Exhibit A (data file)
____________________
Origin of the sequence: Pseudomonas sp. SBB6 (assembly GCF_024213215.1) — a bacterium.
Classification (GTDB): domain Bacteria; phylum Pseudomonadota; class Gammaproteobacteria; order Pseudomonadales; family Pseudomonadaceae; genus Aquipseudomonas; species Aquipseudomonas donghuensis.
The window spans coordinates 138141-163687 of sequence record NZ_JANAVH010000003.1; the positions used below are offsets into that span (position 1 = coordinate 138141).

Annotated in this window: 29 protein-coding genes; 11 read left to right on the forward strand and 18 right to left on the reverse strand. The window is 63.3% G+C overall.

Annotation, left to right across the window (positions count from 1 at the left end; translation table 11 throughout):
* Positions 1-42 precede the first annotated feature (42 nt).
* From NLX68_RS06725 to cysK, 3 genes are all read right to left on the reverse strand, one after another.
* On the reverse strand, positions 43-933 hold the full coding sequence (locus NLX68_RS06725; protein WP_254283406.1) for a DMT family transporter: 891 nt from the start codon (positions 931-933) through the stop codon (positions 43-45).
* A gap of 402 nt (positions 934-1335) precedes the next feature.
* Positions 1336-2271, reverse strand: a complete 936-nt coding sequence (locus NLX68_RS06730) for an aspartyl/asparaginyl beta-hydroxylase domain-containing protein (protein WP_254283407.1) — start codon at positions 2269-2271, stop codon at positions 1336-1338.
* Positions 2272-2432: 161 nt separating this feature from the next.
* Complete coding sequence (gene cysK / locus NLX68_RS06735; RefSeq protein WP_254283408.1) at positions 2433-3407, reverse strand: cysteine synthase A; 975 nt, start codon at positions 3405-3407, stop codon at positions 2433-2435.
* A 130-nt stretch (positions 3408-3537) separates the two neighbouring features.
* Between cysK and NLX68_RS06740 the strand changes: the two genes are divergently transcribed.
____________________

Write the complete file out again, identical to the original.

Origin of the sequence: Pseudomonas sp. SBB6 (assembly GCF_024213215.1) — a bacterium.
Classification (GTDB): domain Bacteria; phylum Pseudomonadota; class Gammaproteobacteria; order Pseudomonadales; family Pseudomonadaceae; genus Aquipseudomonas; species Aquipseudomonas donghuensis.
The window spans coordinates 138141-163687 of sequence record NZ_JANAVH010000003.1; the positions used below are offsets into that span (position 1 = coordinate 138141).

Annotated in this window: 29 protein-coding genes; 11 read left to right on the forward strand and 18 right to left on the reverse strand. The window is 63.3% G+C overall.

Annotation, left to right across the window (positions count from 1 at the left end; translation table 11 throughout):
* Positions 1-42 precede the first annotated feature (42 nt).
* From NLX68_RS06725 to cysK, 3 genes are all read right to left on the reverse strand, one after another.
* On the reverse strand, positions 43-933 hold the full coding sequence (locus NLX68_RS06725; protein WP_254283406.1) for a DMT family transporter: 891 nt from the start codon (positions 931-933) through the stop codon (positions 43-45).
* A gap of 402 nt (positions 934-1335) precedes the next feature.
* Positions 1336-2271, reverse strand: a complete 936-nt coding sequence (locus NLX68_RS06730) for an aspartyl/asparaginyl beta-hydroxylase domain-containing protein (protein WP_254283407.1) — start codon at positions 2269-2271, stop codon at positions 1336-1338.
* Positions 2272-2432: 161 nt separating this feature from the next.
* Complete coding sequence (gene cysK / locus NLX68_RS06735; RefSeq protein WP_254283408.1) at positions 2433-3407, reverse strand: cysteine synthase A; 975 nt, start codon at positions 3405-3407, stop codon at positions 2433-2435.
* A 130-nt stretch (positions 3408-3537) separates the two neighbouring features.
* Between cysK and NLX68_RS06740 the strand changes: the two genes are divergently transcribed.